ARTIFICIAL intelligence is being used in interesting ways across the Asia Pacific (APAC). Businesses in the region have been exploring how AI can help improve productivity, efficiency, and create new digital transformation and customer experience opportunities. Of course, the demand and adoption of AI applications in the APAC are driven by megatrends such as data availability, the furthering of the Industry 4.0 agenda, an population aging, and government support. According to a new Frost & Sullivan report, the efforts of leaders working on AI projects is paying off -- especially because of all the related technologies and concepts AI can bring to life. "With the convergence of Internet of Things (IoT) and communication technologies such as 5G, the future of AI application is all-pervasive," commented Frost & Sullivan Industry Analyst Cognitive Industry (AI and IoT), Information, and Communication Technologies Research and Practice Amy Lin.
THE DIGITAL lifestyle has pervaded every aspect of our lives – from banking and grocery shopping to even paying our taxes and brings us convenience. Every business is leveraging technology to attract and retain customers. Every online interaction – from our Facebook likes and connections on Instagram to our travel habits – contributes to an individual's online presence and digital identity. While companies can use this information customize their offerings to suit the consumer's buying patterns, the trade-off is that the high value of personal information in these digital identities brings a whole set of cybersecurity risks for both consumers and businesses. In an exclusive interview with Tech Wire Asia, Leonard Cheong, Managing Director of AdNovum Singapore discusses the challenges associated with data privacy and cybersecurity, and the role of machine learning (ML) in solving those problems.
WHEN manufacturers think of artificial intelligence (AI), they think of its ability to produce insights from data. Most manufacturers are keen on using AI to analyze demand and factor in lags in the supply chain to optimize operations, but forget the heavy equipment they're using. According to a new whitepaper, McKinsey argues that companies with heavy assets can reap great dividends if their operators start using AI to review their workflows and make necessary alterations. "AI can deliver improvements without capital-intensive equipment upgrades and thus produce attractive returns quickly," it says. The consulting giant finds that despite the advances in technology, operators of heavy machinery still rely on judgment and intuition to manually monitor signals and adjust settings, troubleshoot and run tests, and perform other tasks that strain the limits of their human capacity.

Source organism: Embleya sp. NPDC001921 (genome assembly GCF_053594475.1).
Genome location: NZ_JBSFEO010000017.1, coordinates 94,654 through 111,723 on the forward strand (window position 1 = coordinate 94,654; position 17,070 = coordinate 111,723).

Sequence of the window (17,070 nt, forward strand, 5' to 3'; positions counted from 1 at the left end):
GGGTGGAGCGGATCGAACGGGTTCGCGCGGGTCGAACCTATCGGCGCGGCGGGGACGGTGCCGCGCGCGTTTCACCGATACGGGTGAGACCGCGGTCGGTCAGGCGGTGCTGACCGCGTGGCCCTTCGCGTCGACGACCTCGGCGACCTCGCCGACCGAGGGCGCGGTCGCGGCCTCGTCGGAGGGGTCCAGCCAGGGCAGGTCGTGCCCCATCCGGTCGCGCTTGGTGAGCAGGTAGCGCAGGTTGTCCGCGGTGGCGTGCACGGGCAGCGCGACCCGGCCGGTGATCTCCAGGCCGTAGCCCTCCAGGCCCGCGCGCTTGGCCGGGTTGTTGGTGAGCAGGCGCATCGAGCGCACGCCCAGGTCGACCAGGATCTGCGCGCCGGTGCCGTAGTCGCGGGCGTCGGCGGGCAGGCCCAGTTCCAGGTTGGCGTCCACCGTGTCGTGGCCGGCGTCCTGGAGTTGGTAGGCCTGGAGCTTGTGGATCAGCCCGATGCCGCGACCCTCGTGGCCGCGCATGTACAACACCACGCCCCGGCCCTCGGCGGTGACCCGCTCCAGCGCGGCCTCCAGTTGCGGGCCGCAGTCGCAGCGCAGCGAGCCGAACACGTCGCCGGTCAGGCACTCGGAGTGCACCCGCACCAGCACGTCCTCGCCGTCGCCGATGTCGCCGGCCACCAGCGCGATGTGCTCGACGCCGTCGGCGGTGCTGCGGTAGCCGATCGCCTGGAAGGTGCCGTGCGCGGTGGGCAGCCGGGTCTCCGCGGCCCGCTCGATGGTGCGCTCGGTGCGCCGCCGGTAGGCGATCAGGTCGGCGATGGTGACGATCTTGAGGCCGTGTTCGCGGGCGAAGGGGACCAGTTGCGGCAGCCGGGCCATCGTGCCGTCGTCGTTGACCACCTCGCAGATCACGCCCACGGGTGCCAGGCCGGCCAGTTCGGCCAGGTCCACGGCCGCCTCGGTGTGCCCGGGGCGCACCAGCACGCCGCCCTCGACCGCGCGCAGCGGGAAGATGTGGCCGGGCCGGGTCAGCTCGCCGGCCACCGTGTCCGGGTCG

ASIA is a financial services giant, and Singapore and Hong Kong are two of its largest, most prestigious'international financial centers'. Ultra high net-worth individuals from across the region, and sometimes even overseas, invest in niche fund houses and funds with complex strategies -- all in search of'alpha' -- a return higher than the market benchmark. Up until now, generating alpha was the sole domain of gifted fund managers who used a mix of knowledge, experience, and their own brand of eccentricity. They made several bets, some of them panned out, some didn't, but the good ones managed to create oversized returns for investors from the overall portfolio. In today's day and age, however, AI can beat fund managers hands down.
NEW technologies can transform the logistics industry completely, and they're all ready for commercial deployment. The only thing they need is for leaders to drive the change. Making changes in the logistics space is quite difficult, because it involves not only changing processes and practices within the business but also influencing relevant third-parties in the logistics space to adopt the same changes. It's why the traditional logistics industry, dominated by pens, rubber stamps, and paper forms, hasn't changed much over the past several decades. For a meaningful change to be driven by, say a shipping line, they'll need corresponding changes to be made by exporters, road transport agents, the port and customs department at the home port and the destination port, and so on.